This space has never dealt in forecasts but is confident enough to venture the following. If GATA’s worldview bids fair to becoming received wisdom, this week’s gains in precious metals are only baby steps.
Even as gold and silver recover, miners face the increasingly unpleasant reality of a resurgent “resource nationalism.” At DayonBay, Aoyu Bai documents the recent travails of Bear Creek TSX:BCM, Duran Ventures TSX:DRV and Fortuna Silver TSX:FVI in Peru and others in Kyrgyzstan, Mongolia, Romania and Venezuela. He cautions, “For conservative investors, venturing into politically risky areas should be left to senior producers with portfolios diversified enough so that the failure of one project will leave only a small temporary dent on the company’s reserves. If a junior must venture out, it should partner with a senior through joint ventures or joint stakes in order to leverage the bargaining power of multinational firms. After all, one new tax, protest, or accident can end it all.”
As if to underline his point, Argentina President Cristina Fernandez has this week seized upon the opportunity presented by her re-election to make foreign resource companies suffer for her country’s inflation.
At Seeking Alpha, Roger Conrad cites his “favourite junior miners,” two companies which “own and operate producing mines, but [are] only in the early stages of developing their properties”: European Goldfields TSX:EGU and Minefinders TSX:MFL.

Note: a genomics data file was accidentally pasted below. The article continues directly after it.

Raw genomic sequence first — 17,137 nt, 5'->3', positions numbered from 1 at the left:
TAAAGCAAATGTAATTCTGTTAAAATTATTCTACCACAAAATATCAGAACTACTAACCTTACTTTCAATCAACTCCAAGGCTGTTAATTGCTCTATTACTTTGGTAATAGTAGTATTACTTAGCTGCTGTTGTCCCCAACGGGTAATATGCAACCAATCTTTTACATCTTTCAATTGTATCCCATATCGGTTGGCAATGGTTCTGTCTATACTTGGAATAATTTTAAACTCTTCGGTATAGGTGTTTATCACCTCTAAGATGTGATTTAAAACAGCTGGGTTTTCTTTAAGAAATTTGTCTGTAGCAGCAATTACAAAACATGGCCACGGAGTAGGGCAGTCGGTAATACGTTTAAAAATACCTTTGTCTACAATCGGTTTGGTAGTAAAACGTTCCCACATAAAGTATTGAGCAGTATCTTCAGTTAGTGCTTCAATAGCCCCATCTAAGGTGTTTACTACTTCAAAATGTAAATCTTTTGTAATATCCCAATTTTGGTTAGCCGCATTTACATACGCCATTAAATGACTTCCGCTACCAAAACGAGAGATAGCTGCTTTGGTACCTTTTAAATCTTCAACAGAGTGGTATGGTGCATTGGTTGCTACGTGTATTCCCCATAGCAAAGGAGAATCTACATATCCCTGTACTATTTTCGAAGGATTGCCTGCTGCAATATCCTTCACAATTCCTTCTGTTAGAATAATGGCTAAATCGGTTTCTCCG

From the same source, David Urban argues that a surge in silver equities is likely and cites three stocks which, based on their 3Q production, will likely “lead the way”: Endeavour TSX:EDR, First Majestic TSX:FR and Scorpio Mining TSX:SPM.
At the Globe and Mail, Monica Rizk and Ron Meisels examine AuRico Gold TSX:AUQ, which was recently called Gammon Gold and has just completed its takeover of Northgate Minerals. They argue that its “current price correction should provide an excellent entry point” and suggest “an initial target of $15″. (Currently trading at $10.10.)
And at the Financial Post, Eric Lam presents Silvercorp as an object lesson in “How to beat a short-seller rap in just seven weeks.” Now that a KPMG Forensics study has proved definitively that the company was not in fact peddling porkie pies, its stock has soared from a September low of $5.81 to $9.72 (+ 67.3%).
Finally, from Winnipeg comes news that the University of Manitoba has apologized for its involvement with Indian residential schools, despite having had no involvement whatsoever with Indian residential schools. This follows its decision to break its own rule and award a PhD in mathematics to a student who failed to complete his course requirements, twice failed his final comprehensive examination and only then claimed to suffer from something called “extreme exam anxiety.” When a member of the university’s mathematics department graduate studies committee sought to quash the decision, it awarded him a suspension of three months without pay.
Obviously, the university’s next exciting advance in pedagogy will be to abandon awarding advanced degrees in the hard sciences and begin awarding them in moral preening. In related news, this column has decided to make an irrelevant, self-aggrandizing and completely sodding useless gesture and apologize for the University of Manitoba.